Sanders to visit three historically black colleges as part of campus tour

Sanders to visit three historically black colleges as part of campus tour
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White House hopeful Sen. Bernie SandersBernie SandersDemocrats ask if they have reason to worry about UK result Buttigieg releases list of campaign bundlers Reject National Defense Authorization Act, save Yemen instead MORE (I-Vt.) announced Friday he will visit three historically black colleges and universities (HBCUs) during a multiday tour in North and South Carolina as he seeks to chip into former Vice President Joe BidenJoe BidenDemocrats ask if they have reason to worry about UK result Media organization fights Trump administration over Ukraine documents FOIA Buttigieg releases list of campaign bundlers MORE’s lead among African American voters. 

The tour includes stops at North Carolina A&T State University, Benedict College and South Carolina State University, the three HBCUs, as well as University of North Carolina at Chapel Hill and Winthrop University.

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The campaign said in a press release that the trip is intended to “engage students on issues that matter to them, including Senator Sanders’ plan to cancel all student loan debt and make public colleges and universities tuition-free.”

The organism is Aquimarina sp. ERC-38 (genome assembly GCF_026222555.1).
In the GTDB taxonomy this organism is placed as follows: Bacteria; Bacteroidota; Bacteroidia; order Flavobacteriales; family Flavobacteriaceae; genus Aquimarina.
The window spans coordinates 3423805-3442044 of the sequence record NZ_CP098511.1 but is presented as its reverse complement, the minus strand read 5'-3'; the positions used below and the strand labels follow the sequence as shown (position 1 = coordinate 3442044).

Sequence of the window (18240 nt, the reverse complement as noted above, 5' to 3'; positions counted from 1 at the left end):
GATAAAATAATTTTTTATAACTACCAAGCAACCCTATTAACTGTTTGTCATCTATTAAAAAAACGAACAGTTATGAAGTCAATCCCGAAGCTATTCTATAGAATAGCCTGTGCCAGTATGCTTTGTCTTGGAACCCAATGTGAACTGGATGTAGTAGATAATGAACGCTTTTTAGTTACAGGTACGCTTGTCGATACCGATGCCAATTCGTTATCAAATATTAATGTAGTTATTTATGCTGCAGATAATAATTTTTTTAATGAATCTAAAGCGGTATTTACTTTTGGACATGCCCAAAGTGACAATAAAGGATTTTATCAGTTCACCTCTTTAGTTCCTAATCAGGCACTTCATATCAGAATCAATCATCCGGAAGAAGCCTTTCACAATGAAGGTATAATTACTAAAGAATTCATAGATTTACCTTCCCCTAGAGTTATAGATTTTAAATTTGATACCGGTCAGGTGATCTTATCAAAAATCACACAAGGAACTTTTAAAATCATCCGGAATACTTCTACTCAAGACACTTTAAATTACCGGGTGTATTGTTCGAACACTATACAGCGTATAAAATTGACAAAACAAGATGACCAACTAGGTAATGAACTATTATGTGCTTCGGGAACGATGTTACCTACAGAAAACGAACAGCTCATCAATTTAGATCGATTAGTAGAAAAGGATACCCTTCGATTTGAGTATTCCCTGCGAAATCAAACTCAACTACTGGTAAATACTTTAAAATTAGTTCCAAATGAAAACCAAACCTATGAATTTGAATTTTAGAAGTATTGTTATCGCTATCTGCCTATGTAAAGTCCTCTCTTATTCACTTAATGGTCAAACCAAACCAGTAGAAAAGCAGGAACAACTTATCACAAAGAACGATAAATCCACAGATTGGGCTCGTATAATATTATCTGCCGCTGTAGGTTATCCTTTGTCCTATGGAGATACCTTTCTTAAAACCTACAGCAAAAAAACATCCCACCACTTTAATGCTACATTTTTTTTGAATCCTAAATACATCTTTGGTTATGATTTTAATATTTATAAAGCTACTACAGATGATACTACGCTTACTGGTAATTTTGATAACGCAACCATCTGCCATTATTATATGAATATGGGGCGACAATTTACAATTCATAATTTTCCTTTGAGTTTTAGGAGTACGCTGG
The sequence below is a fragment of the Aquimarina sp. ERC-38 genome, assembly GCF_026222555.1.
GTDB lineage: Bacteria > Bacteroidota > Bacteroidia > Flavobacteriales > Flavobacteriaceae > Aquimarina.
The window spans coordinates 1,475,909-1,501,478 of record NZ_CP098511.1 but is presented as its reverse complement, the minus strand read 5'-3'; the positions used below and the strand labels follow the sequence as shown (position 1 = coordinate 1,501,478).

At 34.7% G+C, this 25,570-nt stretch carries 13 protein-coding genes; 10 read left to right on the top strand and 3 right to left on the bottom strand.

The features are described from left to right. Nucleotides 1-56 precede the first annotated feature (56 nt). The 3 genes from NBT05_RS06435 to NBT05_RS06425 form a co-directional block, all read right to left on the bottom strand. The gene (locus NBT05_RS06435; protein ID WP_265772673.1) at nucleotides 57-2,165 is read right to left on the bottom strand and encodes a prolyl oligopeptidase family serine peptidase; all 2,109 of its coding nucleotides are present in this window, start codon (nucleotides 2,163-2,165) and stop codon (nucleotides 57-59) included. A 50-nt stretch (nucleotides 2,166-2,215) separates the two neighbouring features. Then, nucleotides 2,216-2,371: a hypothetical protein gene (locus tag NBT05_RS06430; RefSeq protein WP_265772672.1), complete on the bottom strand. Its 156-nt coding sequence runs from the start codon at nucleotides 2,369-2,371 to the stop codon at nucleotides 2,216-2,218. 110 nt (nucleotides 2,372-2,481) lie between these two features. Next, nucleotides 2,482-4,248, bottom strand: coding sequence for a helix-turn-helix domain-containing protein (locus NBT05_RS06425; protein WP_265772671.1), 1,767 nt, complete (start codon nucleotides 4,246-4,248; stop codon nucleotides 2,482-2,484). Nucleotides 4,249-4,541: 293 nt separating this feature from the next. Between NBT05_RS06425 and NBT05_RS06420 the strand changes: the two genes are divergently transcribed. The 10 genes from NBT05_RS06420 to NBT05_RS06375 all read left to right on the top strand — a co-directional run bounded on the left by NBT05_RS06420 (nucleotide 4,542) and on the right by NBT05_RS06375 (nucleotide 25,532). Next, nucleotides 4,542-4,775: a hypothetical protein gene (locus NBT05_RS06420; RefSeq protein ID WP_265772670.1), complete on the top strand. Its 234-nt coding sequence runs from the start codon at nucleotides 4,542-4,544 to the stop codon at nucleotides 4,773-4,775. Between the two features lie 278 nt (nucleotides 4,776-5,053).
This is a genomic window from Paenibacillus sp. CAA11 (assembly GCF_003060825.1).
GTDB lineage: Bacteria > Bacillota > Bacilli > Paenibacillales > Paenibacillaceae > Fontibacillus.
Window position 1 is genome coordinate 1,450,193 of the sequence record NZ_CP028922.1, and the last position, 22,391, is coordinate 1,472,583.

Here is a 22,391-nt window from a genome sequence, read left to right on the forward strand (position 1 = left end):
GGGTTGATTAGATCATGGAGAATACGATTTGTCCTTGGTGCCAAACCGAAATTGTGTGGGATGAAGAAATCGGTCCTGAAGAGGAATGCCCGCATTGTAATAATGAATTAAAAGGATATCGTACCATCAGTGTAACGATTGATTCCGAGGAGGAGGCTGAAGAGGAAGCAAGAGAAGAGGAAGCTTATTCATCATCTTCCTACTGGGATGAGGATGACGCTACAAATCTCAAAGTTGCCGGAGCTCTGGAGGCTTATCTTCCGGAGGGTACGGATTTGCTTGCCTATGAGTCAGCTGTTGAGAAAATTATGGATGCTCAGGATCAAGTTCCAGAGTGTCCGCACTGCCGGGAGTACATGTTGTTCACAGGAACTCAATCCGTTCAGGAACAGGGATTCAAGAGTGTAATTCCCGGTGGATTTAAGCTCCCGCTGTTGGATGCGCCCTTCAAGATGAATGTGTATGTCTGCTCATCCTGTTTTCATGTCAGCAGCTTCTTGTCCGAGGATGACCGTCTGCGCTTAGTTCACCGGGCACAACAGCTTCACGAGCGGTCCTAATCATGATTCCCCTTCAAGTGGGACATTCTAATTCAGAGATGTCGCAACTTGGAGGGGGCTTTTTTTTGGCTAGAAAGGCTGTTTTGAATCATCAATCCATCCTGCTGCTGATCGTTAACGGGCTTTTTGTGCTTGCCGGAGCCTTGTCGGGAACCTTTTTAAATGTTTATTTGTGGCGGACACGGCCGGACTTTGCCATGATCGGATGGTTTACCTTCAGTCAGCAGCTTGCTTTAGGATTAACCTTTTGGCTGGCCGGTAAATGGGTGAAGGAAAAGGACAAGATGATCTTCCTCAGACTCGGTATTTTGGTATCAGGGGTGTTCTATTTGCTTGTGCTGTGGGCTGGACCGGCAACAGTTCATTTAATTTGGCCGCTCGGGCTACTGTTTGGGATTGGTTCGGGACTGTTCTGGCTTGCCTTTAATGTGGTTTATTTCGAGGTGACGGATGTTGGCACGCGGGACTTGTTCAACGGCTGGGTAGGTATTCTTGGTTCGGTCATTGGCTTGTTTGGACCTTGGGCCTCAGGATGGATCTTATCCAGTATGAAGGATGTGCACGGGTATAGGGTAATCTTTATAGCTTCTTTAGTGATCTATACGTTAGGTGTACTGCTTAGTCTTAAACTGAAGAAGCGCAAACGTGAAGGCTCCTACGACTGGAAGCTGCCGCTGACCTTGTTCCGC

Sanders will be joined on the tour by campaign co-chairs Nina Turner and Ben Cohen — the co-founder of Ben & Jerry’s — as well as other surrogates for his campaign including rapper Killer Mike, activist Phillip Agnew, actor Danny Glover and professors Cornel West and Adolph Reed.

The tour comes as Sanders and other Democratic contenders seek to win over African American voters who have largely backed Biden in polls.

The latest Economist-YouGov tracking poll shows Biden dominating with black voters, with 48 percent saying the former vice president is their first choice in the primary, while only 11 percent say the same for Sanders.

Sanders has enjoyed higher support among younger black voters, though like other racial groups older African Americans vote at higher rates.

Support among black voters will prove critical in South Carolina, a key early primary state, where African Americans make up roughly 60 percent of the primary electorate.